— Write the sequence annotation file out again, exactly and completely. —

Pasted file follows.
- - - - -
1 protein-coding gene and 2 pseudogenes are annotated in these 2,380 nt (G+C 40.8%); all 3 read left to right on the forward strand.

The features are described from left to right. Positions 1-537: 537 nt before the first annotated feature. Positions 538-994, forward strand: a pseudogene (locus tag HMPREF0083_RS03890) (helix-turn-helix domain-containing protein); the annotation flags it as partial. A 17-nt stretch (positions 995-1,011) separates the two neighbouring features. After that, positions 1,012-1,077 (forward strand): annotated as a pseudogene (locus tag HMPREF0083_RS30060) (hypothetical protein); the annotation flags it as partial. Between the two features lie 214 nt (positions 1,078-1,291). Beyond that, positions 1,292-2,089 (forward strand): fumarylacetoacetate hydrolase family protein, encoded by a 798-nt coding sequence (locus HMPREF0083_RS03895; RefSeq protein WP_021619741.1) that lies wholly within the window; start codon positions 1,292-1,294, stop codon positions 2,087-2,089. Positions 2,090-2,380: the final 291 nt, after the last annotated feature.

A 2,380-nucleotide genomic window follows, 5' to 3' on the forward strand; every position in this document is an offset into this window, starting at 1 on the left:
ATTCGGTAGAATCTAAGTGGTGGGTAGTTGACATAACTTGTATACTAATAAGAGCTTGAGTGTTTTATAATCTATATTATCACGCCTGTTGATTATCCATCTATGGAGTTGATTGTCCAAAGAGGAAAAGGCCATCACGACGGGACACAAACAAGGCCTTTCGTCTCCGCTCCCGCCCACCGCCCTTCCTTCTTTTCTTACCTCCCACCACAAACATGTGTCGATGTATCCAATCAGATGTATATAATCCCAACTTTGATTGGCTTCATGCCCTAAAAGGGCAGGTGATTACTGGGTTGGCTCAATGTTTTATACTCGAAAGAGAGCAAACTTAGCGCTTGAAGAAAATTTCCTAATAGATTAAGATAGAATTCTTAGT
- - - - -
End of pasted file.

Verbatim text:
1 protein-coding gene and 2 pseudogenes are annotated in these 2,380 nt (G+C 40.8%); all 3 read left to right on the forward strand.

The features are described from left to right. Positions 1-537: 537 nt before the first annotated feature. Positions 538-994, forward strand: a pseudogene (locus tag HMPREF0083_RS03890) (helix-turn-helix domain-containing protein); the annotation flags it as partial. A 17-nt stretch (positions 995-1,011) separates the two neighbouring features. After that, positions 1,012-1,077 (forward strand): annotated as a pseudogene (locus tag HMPREF0083_RS30060) (hypothetical protein); the annotation flags it as partial. Between the two features lie 214 nt (positions 1,078-1,291). Beyond that, positions 1,292-2,089 (forward strand): fumarylacetoacetate hydrolase family protein, encoded by a 798-nt coding sequence (locus HMPREF0083_RS03895; RefSeq protein WP_021619741.1) that lies wholly within the window; start codon positions 1,292-1,294, stop codon positions 2,087-2,089. Positions 2,090-2,380: the final 291 nt, after the last annotated feature.

A 2,380-nucleotide genomic window follows, 5' to 3' on the forward strand; every position in this document is an offset into this window, starting at 1 on the left:
ATTCGGTAGAATCTAAGTGGTGGGTAGTTGACATAACTTGTATACTAATAAGAGCTTGAGTGTTTTATAATCTATATTATCACGCCTGTTGATTATCCATCTATGGAGTTGATTGTCCAAAGAGGAAAAGGCCATCACGACGGGACACAAACAAGGCCTTTCGTCTCCGCTCCCGCCCACCGCCCTTCCTTCTTTTCTTACCTCCCACCACAAACATGTGTCGATGTATCCAATCAGATGTATATAATCCCAACTTTGATTGGCTTCATGCCCTAAAAGGGCAGGTGATTACTGGGTTGGCTCAATGTTTTATACTCGAAAGAGAGCAAACTTAGCGCTTGAAGAAAATTTCCTAATAGATTAAGATAGAATTCTTAGT